Week Four: A lot more instruments to learn, so little time.

My apologies for the late post, last week was crazy busy. Here at the lab, I have begun to grow accustom to the equipment I will be working with and have even been able to do work on my own! My supervisor has told me that I am making great progress in the goal to have me be able to work on my own without having him over my shoulder making sure I do things right. But that is still a work in progress, and I am very excited to be able to work on my own and contribute as much as I can to their research. Now, on to what I have  accomplished so far. First, a note: surface chemistry is very sensitive to contamination, and cleaning and drying all of our instruments and vials is pertinent to our data. A lot of what I have been working on is how to operate and clean these instruments after use, like the one pictured below, which is called a tensiometer.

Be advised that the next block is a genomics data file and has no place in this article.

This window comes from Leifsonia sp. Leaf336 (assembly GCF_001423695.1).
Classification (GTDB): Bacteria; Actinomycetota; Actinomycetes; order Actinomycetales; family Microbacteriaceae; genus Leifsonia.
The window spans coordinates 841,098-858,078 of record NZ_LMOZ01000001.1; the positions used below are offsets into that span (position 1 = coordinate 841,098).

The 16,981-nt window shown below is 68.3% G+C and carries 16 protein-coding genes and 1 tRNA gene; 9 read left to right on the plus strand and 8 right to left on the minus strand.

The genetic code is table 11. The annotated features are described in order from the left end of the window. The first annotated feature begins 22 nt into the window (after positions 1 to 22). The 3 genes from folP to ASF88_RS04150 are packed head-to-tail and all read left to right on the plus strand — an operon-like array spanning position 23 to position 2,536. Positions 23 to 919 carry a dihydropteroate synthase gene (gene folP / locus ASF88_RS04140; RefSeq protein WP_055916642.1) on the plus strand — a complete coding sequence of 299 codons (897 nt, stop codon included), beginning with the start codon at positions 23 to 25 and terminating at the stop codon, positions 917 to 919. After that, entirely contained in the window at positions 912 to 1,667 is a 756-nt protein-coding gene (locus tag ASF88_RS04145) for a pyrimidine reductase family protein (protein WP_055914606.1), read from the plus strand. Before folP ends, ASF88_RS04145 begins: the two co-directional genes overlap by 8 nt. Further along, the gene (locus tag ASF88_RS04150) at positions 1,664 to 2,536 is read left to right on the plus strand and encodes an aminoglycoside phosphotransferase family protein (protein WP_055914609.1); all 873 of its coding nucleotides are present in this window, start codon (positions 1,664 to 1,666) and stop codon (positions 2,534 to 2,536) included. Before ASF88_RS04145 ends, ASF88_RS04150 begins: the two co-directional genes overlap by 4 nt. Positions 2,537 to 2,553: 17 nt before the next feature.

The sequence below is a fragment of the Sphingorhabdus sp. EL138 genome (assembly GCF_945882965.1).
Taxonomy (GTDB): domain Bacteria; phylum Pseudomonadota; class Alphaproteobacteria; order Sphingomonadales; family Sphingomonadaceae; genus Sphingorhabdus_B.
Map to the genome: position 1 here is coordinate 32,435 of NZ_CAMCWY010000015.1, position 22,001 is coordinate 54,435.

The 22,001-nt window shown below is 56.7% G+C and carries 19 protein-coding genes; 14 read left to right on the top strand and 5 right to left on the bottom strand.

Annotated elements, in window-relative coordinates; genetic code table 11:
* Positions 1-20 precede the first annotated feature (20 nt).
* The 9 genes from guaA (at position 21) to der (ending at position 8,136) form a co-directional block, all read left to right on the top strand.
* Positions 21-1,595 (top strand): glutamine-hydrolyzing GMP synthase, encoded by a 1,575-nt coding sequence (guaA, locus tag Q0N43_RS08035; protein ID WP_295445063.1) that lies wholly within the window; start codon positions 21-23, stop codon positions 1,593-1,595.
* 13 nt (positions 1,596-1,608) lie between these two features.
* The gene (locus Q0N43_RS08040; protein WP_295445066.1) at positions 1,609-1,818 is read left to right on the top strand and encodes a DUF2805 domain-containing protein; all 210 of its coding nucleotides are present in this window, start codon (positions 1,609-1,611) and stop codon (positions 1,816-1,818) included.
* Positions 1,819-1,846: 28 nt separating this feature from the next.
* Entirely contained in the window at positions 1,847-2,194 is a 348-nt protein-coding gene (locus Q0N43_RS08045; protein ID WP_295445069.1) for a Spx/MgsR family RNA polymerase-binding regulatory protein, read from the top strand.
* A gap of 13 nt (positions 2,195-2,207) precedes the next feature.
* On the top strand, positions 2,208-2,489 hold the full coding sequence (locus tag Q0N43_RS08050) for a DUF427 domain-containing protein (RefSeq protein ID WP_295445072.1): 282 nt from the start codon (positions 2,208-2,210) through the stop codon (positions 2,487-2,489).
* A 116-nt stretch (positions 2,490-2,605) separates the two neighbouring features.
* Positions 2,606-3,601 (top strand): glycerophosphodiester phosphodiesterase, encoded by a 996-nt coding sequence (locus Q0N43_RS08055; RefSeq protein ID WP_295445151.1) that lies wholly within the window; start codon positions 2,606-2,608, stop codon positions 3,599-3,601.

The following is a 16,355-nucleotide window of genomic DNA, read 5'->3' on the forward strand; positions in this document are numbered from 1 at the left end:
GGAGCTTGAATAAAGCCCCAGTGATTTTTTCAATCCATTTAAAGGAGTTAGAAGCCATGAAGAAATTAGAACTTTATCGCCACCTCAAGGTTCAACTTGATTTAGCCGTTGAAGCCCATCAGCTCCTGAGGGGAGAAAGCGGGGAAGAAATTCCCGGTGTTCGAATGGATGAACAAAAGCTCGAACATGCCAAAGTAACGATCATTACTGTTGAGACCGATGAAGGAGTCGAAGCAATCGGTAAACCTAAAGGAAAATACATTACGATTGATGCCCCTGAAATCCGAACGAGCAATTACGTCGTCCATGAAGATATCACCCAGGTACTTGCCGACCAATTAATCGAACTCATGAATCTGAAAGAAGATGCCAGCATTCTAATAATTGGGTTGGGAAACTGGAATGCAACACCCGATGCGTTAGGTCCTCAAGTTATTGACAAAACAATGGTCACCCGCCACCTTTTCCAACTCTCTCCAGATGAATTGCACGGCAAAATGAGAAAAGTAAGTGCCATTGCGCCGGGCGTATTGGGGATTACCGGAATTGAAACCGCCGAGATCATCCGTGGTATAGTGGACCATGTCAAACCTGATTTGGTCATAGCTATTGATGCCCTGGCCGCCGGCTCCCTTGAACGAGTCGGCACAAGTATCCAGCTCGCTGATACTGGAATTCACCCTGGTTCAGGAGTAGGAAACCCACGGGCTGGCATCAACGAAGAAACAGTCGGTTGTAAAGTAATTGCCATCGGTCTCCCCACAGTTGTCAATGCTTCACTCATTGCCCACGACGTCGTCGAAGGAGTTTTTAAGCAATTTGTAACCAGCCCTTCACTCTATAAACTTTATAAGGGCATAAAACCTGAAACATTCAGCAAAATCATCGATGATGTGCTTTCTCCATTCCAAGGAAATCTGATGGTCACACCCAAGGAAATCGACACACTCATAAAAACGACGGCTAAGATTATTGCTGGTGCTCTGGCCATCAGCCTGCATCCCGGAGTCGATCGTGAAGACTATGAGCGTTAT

This instrument has been one of my most instruments, so I know my way around this expensive and fragile device that is used to measure the surface tension of our sample.Frozen mRL using liquid nitrogen

Here, we have flash frozen our sample because we had detected acetic acid in our glycolipid, which we had detected through a process known as NMR, and using this big machine that requires special training to operate.NMR Magnet

There will be more this week, as we are in the process of analyzing our data and comparing our trials. Thank you for reading!!


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